Yet most people don’t speak up. They get hurt or mad and they don’t say anything–not to the person who they’re mad or hurt at–maybe they complain to someone else, or just stuff it.

The relationship begins to wane. It feels like work. You grow apart and you don’t even know why.

We tend to fight with our spouses/significant others the most.

But we’re not good at it.

If you do fight, you use dirty tactics. Accusations, you always, you never, you did this, you didn’t do that, and before long you’ve got a tangled history together and whatever issues you had in the beginning–seeds of doubt, hurt, mistrust–they’re all there playing over and over in each new scenario. 

This can cause deep and lifelong issues.

Divorces are so common that they’re barely a blip in a conversation to say a friend got a divorce. No one really asks or wants to know why–and yet those who go through it know that it’s devastating on the heart, head, pocketbook, and most importantly, how you perceive yourself.

How do you stop this cycle?

Two easy steps.

Before I share with you what they are, let me assure you I’m learning how to do this myself.

I have grown daughters and I really don’t want them to hate their mom. I don’t want them to complain about me for years–to everybody else but to me–and then for us to wonder in my old age what went wrong. I don’t want their emotional pockets filled with boulders of hurt, disappointment and frustration.

So, I took a big deep gulp and called one of my daughters today.

I apologized for an issue I’d heard was bothering her. I took accountability.

Then, I asked her that in the future she tell me when she’s hurt or frustrated with me.

I told her that I had blamed my own mother for emotional “crap: for years. I had griped and whined and didn’t let go over things that really didn’t matter in the big scheme of things. I should have let her off the hook and I didn’t. Eventually yes, we came to a place of peace but I carried around those stones for far too long.

I asked my daughter to come to me. I gave her permission to approach me when I’m irritating.

I told her that I want to become a better person–a better mother–and how can I do that if she doesn’t let me know what’s hurtful or frustrating? I told her that I dearly loved her and I wanted a healthy relationship with her.

It took her off guard. Most people I know don’t have this conversation often enough–if at all.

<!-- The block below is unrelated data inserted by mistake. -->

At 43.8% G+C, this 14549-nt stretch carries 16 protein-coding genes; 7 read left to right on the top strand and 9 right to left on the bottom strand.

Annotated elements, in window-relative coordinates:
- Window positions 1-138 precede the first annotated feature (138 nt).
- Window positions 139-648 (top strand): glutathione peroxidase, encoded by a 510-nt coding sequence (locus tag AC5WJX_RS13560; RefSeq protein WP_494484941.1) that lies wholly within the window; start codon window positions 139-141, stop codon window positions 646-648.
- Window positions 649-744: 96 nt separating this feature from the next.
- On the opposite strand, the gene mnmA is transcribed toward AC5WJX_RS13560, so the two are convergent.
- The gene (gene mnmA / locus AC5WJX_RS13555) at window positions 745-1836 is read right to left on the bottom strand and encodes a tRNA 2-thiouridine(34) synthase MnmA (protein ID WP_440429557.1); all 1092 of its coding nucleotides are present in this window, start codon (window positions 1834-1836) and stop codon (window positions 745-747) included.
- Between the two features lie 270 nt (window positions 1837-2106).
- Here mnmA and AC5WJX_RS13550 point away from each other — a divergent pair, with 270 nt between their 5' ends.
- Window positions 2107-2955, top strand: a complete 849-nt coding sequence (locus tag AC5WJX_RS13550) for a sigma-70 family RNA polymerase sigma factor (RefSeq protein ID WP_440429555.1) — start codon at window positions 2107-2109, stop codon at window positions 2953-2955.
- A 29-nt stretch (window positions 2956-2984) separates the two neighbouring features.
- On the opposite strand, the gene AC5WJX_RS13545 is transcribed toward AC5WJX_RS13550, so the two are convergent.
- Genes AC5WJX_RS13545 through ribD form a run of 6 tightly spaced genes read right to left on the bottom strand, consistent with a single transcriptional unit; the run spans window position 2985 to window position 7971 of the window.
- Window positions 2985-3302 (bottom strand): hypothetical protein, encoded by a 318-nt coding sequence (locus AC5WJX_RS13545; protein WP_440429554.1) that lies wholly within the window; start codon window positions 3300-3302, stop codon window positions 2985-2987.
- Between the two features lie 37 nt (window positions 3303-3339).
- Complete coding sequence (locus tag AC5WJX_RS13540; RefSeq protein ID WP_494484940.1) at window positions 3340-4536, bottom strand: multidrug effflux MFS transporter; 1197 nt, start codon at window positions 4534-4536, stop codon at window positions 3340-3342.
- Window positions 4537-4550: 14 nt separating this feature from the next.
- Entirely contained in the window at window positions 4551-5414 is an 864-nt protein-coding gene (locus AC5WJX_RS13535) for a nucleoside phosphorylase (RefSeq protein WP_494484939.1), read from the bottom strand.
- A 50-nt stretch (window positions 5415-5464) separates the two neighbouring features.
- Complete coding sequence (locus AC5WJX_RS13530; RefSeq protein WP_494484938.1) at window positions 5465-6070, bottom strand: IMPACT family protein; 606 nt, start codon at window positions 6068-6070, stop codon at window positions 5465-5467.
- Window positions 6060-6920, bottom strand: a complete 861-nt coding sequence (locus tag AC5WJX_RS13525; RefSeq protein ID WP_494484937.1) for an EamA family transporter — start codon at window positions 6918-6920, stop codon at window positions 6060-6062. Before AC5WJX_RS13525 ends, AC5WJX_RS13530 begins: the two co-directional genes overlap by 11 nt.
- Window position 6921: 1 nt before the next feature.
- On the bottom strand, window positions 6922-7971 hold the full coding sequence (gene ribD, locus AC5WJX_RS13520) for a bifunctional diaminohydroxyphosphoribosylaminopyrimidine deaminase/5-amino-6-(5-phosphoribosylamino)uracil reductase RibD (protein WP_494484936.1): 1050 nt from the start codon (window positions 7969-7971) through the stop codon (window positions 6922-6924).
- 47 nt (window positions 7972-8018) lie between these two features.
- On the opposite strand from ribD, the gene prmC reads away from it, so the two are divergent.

I learned it primarily from life–from living long enough to have a few regrets. I don’t want regrets, hurts, and disappointments to plague my life and mind. I want to lighter, free-er and more joyful–and I can’t get there without letting go of a few things along the way.

I was crying by the time I got through. It was vulnerable and scary–but I really, really want to have a good relationship on my daughters based on respect, love, and tenderness toward one another. I also need to be thier role model as a woman, wife, mother, and friend.

IMPROVE YOUR RELATIONSHIP IN TWO EASY STEPS:

1.     I ask you, give you permission to tell me when I”m being difficult, frustrating, or I’ve hurt or disappointed you.

2.     The easiest way I know to do this is to start the conversation by….”It really hurt when you _________.” I felt so _______________ when you did that. Next time please _______________.

**********************

It sounds so simple, but it’s so scary!

I also told her that if she didn’t come out and say something by the end of 90 days I was going to ask her because I’m sure that I can irritate anybody by the end of 90 days.

Author and speaker Jack Canfield wrote about doing this in his book, The Success Principles. I would eat that book, digest it and live by it if I could. It’s such a Bible of personal integrity, purpose, and meaning that’s rare, particularly in the media world.

Jack said that he asks his wife at the end of each week (as well as his co-workers–and he owns a MAJOR company) on a scale of 1-10, how did he do this week–as a husband? Boss?